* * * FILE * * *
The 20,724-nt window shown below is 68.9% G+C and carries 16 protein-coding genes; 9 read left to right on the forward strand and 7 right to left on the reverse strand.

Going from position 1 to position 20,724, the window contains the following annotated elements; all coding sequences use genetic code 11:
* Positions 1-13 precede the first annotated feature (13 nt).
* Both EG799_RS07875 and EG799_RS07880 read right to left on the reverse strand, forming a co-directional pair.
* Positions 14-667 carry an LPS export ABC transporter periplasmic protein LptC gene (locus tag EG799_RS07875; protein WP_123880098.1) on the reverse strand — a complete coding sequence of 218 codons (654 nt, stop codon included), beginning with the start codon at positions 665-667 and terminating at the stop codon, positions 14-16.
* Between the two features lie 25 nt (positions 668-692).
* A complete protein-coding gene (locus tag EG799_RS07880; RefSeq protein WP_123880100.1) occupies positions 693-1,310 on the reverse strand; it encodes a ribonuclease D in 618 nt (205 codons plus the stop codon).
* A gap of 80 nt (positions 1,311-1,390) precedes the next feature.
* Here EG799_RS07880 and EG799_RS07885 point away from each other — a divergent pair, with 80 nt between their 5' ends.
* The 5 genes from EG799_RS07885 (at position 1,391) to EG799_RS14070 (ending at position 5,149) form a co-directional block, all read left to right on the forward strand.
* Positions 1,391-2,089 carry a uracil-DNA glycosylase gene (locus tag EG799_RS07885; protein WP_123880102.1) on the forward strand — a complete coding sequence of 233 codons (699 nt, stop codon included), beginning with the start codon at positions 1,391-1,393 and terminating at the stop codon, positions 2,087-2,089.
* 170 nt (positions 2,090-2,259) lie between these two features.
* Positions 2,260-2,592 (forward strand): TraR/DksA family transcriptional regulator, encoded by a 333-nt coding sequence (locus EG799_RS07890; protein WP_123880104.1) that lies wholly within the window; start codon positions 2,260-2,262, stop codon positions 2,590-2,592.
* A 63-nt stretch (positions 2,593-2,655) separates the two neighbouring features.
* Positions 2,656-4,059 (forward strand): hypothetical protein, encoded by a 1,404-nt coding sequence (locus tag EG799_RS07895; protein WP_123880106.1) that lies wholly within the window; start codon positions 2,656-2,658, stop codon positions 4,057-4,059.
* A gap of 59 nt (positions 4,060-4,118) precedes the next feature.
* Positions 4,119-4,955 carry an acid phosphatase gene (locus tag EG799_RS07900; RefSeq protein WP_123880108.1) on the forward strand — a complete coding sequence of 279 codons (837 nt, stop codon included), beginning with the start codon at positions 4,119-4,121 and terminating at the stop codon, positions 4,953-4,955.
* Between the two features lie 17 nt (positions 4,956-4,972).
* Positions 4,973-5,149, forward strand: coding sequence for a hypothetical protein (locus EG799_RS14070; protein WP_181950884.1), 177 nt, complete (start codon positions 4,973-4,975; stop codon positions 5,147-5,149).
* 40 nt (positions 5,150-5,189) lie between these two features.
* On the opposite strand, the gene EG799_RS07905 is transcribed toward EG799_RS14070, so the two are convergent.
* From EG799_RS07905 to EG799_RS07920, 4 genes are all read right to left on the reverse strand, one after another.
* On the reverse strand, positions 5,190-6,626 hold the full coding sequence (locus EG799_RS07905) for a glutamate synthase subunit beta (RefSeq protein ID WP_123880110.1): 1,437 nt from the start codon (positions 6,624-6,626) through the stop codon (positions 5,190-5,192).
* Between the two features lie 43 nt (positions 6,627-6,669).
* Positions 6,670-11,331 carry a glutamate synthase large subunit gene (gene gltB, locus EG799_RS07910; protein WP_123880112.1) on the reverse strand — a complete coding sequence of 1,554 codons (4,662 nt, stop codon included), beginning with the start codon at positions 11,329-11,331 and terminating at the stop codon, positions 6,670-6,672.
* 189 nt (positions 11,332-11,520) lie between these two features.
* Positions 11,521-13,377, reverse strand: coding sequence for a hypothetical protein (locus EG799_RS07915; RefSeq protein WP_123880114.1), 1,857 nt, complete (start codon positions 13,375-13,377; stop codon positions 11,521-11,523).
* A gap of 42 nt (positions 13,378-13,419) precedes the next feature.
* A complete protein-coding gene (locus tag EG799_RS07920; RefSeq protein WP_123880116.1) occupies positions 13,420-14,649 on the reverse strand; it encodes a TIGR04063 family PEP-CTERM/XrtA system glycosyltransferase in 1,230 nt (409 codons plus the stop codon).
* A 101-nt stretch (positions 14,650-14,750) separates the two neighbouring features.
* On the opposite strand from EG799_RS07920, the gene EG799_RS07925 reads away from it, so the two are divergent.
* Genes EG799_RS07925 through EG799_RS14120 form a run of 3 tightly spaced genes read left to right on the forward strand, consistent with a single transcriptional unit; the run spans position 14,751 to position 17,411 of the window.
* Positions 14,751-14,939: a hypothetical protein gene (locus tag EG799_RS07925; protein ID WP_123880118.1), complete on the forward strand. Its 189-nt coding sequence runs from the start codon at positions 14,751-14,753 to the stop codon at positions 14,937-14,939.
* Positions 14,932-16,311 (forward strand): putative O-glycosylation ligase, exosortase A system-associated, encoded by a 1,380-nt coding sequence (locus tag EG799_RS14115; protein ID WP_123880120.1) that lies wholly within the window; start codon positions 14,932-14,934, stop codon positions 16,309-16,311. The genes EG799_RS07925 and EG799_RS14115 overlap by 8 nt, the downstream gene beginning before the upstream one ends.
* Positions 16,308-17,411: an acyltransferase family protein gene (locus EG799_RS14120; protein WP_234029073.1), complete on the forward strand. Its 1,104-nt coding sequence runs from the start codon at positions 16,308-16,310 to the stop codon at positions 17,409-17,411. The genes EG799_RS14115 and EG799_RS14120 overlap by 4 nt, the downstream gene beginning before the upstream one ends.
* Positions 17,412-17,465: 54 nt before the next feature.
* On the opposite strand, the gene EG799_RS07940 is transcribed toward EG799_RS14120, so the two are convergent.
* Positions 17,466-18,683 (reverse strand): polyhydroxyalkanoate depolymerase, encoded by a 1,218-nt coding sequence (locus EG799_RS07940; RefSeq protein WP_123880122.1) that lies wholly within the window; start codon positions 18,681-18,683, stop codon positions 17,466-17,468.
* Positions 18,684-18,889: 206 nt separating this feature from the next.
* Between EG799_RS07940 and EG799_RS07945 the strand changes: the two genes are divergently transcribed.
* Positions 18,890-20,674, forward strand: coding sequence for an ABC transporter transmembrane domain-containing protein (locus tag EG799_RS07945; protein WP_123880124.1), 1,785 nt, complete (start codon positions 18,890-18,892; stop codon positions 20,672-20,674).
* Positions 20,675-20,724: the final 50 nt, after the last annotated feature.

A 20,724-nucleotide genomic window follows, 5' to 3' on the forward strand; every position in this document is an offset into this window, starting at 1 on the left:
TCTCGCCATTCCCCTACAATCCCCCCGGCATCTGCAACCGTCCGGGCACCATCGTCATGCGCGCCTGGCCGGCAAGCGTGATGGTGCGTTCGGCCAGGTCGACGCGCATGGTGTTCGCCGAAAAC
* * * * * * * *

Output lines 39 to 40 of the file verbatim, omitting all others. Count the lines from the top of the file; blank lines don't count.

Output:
* Positions 18,684-18,889: 206 nt separating this feature from the next.
* Between EG799_RS07940 and EG799_RS07945 the strand changes: the two genes are divergently transcribed.